As students looked forward to spring break, few anticipated that their weeklong vacation would stretch into a month or longer. For many, a school year that still had three months has already ended abruptly. Families are practicing social distancing. How can pastors, staff and congregations respond?
- Show support for teens by sending them texts, messages and cards. Let them know you are thinking about them. Acknowledge their pain in the midst of this. Don’t pretend to know all of the answers; instead, offer care and compassion. Ask them for suggestions of how the pastor, staff and congregation can support them during this time. This allows them to share their needs.
- Many youth now must complete the school year through online classes, isolated from teachers and friends. Prepare weekly devotions for teens on Facebook and Instagram. Create YouTube Live/Facebook Live videos for youth to connect with on Sunday night. Ask the teens to submit specific questions for you to address. Do a live Zoom meeting on Sunday morning for youth to interact with each other as they study the Bible and share prayer requests. Teens who are into online gaming with a PC, an Xbox or a PlayStation might use gaming to have fun and engage others in conversations. If they just want it to be their group, you can set up private parties online. Then you can play, talk about life and see if they have any current needs.
- Focus on high school seniors who may not have graduation ceremonies and other year-end celebrations. It is hard not to say goodbye to teachers and other students. When social distancing is no longer required, consider having a recognition event for seniors. Include a banquet, slides of the seniors, fun awards and a poster-making activity where people can share fun memories and well wishes. Invite teachers and parents to share in the celebration.
- Suspensions of state tournaments for sports and other activities is another hurdle for youth. Other teens are missing out on important choir concerts, band tournaments, debates, science Olympiads and other activities. While providing a substitute for these would be difficult, it is critical to listen to those who are personally dealing with these losses. Ask them how they are feeling, what thoughts they are dealing with and what the church could do to support them. Perhaps, when social distancing is no longer necessary, local schools and churches could come together to provide an Academic/Musical/Athletic “Olympics.” Seniors, followed by younger teens, could sign up for the events in which they want to participate.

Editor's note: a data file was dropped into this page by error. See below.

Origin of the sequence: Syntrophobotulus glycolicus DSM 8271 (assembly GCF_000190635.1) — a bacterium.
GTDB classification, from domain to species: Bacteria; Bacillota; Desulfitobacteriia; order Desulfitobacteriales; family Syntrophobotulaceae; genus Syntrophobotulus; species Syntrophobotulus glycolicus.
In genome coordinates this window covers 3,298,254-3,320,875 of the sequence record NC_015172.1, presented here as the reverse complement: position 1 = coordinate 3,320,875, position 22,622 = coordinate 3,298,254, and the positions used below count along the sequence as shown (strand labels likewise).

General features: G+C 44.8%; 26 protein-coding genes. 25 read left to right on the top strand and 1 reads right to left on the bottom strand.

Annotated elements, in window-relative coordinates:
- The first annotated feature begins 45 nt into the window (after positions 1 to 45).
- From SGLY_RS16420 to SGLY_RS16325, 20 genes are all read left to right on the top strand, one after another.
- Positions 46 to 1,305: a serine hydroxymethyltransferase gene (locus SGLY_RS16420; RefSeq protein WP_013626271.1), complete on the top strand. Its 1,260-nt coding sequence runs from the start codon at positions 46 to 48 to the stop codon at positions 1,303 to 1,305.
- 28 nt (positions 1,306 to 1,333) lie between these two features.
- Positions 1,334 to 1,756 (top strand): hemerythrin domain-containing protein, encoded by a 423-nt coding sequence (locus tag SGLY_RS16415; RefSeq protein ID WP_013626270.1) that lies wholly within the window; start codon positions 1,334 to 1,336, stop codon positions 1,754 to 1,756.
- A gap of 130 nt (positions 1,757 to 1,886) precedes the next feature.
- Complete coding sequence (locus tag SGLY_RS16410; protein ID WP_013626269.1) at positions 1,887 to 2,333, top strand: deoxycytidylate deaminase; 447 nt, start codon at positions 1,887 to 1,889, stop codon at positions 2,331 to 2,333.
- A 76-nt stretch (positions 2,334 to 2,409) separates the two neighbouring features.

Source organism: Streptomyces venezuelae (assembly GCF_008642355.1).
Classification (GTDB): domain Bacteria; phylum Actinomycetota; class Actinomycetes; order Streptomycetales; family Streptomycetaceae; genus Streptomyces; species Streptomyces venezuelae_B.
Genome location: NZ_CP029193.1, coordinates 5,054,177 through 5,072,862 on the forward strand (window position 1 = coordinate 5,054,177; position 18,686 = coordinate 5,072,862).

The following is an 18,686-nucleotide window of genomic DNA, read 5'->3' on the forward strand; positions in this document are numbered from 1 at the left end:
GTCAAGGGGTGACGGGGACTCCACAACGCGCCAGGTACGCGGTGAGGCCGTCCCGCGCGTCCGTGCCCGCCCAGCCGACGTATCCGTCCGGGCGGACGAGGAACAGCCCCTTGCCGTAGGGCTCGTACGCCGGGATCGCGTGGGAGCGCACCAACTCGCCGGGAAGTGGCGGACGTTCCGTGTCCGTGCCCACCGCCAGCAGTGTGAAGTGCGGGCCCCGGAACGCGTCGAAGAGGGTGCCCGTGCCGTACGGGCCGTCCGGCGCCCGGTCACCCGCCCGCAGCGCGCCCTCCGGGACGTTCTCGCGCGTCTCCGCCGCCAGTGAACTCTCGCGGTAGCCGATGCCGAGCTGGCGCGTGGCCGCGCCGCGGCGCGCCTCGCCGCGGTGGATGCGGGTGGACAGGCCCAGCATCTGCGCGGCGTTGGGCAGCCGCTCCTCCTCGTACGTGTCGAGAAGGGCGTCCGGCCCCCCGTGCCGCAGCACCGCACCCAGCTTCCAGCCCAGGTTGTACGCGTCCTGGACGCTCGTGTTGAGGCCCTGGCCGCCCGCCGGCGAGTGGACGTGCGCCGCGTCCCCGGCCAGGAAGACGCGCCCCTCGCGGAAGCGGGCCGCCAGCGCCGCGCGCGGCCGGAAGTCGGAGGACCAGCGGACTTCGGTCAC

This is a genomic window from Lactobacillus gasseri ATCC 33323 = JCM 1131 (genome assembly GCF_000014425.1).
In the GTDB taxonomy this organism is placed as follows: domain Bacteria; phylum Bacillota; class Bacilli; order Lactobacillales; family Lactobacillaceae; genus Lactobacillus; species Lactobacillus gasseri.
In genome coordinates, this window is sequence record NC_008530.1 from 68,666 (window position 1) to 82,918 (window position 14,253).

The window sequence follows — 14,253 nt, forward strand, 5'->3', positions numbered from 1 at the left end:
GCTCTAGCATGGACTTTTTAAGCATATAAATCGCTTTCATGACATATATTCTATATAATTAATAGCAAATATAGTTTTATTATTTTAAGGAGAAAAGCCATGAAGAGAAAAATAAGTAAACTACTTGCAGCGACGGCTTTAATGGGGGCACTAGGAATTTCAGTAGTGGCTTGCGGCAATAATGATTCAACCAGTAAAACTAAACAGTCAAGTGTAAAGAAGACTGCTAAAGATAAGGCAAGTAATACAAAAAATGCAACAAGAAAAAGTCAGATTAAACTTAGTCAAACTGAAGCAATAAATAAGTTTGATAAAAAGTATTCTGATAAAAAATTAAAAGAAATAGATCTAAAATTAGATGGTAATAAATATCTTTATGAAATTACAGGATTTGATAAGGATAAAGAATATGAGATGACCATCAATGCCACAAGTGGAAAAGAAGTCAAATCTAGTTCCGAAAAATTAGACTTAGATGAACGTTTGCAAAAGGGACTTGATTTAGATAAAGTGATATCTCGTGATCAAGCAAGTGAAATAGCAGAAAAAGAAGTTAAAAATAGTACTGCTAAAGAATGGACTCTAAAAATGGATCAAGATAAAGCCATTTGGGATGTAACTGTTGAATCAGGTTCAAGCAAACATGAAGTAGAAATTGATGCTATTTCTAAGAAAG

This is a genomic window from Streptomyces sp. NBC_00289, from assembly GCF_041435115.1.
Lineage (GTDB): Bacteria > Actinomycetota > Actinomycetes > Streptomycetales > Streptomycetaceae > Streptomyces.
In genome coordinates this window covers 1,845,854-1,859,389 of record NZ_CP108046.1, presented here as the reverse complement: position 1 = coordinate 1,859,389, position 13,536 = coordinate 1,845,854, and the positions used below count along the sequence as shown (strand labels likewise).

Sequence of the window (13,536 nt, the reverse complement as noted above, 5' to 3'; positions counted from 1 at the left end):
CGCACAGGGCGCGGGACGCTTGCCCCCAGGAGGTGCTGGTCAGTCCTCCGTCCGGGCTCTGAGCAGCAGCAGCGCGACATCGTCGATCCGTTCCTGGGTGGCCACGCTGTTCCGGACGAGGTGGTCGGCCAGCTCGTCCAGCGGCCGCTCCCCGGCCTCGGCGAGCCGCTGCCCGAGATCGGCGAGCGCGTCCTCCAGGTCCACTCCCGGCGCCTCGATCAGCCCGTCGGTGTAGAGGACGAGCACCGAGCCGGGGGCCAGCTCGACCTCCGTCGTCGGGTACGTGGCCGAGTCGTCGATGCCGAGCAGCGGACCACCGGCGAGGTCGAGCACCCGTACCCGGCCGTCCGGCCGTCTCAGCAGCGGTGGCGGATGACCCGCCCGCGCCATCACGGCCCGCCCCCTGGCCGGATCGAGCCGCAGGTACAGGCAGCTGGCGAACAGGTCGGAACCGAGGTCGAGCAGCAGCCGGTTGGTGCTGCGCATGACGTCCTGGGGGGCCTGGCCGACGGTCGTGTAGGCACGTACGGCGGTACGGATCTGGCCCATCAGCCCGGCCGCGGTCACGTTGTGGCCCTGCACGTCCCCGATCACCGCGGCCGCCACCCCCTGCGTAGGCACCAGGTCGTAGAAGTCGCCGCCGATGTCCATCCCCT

- Be realistic. No church has to do everything. If you serve a small congregation, don’t be overwhelmed by what larger ministries or churches can provide. It is not a competition! We are on the same team, working together to connect with people in our world during a difficult time. In fact, some of the larger ministries are providing free resources so you do not have to make everything from scratch.
More important than programs is just being available to listen to those who struggle, whether that is through a phone call, a text, a message on Facebook, a card, a Zoom meeting, Facetime or another resource. It can be quite challenging to continue to care and love one another in community when we must be physically distant, but it can open our eyes to new ways to connect with one another. This time is causing us to get out of our normal routines and think of how can we engage one another.
This time can open our eyes to people in our world who faced isolation before but our busy schedules kept us from seeing: single mothers working multiple jobs, older adults living in assisted-living facilities or homeless adults who receive meals at a local shelter but are otherwise ignored. How can our isolation now make us more aware of those who felt isolated before? How we might care for them in the future?
We may see more grief in the coming weeks. Some teens know already that their sports seasons are cancelled, but some are holding onto hope of going to prom or walking at graduation. This is unchartered territory, so it is OK to say “I don't know,” to listen to youth when they are trying to process their pain and to avoid judging them when they do so.